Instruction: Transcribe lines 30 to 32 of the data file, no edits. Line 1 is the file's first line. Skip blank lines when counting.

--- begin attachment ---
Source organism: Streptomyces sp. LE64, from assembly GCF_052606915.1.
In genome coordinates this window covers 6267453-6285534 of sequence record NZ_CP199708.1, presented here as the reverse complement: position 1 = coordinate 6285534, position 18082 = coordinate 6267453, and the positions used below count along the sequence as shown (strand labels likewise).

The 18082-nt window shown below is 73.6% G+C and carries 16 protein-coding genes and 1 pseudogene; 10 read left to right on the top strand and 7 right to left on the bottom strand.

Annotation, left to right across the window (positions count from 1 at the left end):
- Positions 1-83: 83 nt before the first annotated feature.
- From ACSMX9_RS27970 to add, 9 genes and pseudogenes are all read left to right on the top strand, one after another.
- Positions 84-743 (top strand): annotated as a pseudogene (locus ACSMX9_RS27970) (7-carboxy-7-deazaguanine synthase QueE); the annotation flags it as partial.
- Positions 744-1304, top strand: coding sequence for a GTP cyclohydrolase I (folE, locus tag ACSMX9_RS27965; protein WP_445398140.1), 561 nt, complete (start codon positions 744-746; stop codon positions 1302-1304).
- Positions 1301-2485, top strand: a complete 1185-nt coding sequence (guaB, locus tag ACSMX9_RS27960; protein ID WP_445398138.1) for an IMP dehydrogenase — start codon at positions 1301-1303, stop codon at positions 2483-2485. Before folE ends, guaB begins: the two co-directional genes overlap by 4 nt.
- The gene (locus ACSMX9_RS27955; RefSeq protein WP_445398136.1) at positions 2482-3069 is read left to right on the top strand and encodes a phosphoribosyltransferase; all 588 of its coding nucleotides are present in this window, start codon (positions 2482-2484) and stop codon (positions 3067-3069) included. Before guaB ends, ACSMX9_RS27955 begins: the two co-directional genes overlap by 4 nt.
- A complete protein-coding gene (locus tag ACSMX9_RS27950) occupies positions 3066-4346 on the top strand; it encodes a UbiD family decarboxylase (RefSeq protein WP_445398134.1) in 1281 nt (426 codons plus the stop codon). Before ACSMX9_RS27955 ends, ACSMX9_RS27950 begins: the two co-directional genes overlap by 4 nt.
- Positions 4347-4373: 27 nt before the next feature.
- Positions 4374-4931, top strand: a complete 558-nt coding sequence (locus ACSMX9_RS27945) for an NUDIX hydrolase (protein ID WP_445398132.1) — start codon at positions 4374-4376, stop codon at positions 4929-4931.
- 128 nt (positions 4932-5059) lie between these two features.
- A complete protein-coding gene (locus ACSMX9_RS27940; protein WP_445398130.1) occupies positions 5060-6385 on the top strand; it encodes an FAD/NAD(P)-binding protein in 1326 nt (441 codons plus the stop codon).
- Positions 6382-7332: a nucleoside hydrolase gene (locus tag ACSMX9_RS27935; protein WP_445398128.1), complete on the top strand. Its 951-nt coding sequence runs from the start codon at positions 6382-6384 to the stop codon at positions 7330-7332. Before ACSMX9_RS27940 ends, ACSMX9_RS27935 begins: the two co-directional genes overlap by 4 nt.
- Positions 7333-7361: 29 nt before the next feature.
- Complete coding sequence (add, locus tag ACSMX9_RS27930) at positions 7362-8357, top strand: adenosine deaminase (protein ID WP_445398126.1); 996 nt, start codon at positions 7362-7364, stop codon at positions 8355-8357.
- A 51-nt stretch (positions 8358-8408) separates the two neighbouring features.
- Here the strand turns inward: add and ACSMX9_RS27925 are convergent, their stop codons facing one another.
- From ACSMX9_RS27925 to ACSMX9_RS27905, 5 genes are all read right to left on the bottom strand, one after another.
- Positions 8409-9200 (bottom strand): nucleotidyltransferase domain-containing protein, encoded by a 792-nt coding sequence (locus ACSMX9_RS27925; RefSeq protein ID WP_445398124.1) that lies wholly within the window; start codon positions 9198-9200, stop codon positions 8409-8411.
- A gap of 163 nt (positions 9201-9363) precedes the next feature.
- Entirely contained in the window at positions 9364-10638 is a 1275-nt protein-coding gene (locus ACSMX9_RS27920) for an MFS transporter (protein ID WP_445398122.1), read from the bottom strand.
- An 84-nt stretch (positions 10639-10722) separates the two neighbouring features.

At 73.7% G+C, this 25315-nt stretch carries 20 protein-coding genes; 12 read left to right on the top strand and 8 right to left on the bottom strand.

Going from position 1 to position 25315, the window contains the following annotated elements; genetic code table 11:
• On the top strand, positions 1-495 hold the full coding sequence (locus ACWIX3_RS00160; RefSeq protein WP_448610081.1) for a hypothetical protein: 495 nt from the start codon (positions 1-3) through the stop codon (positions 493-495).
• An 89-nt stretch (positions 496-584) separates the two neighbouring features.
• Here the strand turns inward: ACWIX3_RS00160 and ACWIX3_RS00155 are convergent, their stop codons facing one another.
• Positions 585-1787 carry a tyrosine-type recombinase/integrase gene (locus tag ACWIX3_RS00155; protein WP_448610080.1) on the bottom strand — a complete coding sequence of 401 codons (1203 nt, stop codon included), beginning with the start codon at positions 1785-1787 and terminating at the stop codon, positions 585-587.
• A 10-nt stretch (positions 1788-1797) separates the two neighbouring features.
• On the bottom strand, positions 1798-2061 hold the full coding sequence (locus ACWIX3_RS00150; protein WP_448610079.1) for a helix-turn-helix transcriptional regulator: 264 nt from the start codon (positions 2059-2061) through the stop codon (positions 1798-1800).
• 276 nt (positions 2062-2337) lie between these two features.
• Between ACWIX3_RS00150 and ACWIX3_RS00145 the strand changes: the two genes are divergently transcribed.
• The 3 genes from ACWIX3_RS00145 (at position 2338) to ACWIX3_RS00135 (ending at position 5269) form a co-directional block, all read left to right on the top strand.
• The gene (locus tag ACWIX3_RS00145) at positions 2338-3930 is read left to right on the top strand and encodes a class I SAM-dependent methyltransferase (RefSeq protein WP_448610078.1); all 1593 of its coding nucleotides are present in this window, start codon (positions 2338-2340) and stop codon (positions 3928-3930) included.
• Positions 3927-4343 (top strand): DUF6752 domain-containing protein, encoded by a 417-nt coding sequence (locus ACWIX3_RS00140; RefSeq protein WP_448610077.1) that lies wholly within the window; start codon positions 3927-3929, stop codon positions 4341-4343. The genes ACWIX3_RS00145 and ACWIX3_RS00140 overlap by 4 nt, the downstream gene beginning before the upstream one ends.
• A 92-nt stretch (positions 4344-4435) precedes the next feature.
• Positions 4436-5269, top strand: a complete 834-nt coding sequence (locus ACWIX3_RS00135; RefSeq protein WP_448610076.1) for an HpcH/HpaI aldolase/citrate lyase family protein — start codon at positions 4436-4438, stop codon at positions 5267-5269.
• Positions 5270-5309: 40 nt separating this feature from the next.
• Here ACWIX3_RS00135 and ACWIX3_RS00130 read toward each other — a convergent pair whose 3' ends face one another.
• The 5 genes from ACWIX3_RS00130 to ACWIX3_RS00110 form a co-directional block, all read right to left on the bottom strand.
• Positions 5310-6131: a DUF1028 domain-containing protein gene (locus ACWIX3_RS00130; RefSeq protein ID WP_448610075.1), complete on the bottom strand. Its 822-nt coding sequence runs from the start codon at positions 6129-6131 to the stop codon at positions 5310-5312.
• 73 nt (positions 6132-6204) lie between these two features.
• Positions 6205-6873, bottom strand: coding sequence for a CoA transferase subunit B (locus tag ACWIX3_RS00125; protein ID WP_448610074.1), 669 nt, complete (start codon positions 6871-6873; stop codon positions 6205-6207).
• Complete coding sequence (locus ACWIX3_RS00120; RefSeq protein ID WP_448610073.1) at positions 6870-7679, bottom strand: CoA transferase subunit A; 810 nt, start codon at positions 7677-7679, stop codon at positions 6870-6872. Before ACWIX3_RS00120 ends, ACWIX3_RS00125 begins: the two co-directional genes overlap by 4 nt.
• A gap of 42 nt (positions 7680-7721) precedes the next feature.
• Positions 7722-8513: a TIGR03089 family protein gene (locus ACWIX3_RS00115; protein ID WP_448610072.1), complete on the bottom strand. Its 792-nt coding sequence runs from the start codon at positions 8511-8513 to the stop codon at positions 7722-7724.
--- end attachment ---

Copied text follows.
• Here the strand turns inward: ACWIX3_RS00160 and ACWIX3_RS00155 are convergent, their stop codons facing one another.
• Positions 585-1787 carry a tyrosine-type recombinase/integrase gene (locus tag ACWIX3_RS00155; protein WP_448610080.1) on the bottom strand — a complete coding sequence of 401 codons (1203 nt, stop codon included), beginning with the start codon at positions 1785-1787 and terminating at the stop codon, positions 585-587.
• A 10-nt stretch (positions 1788-1797) separates the two neighbouring features.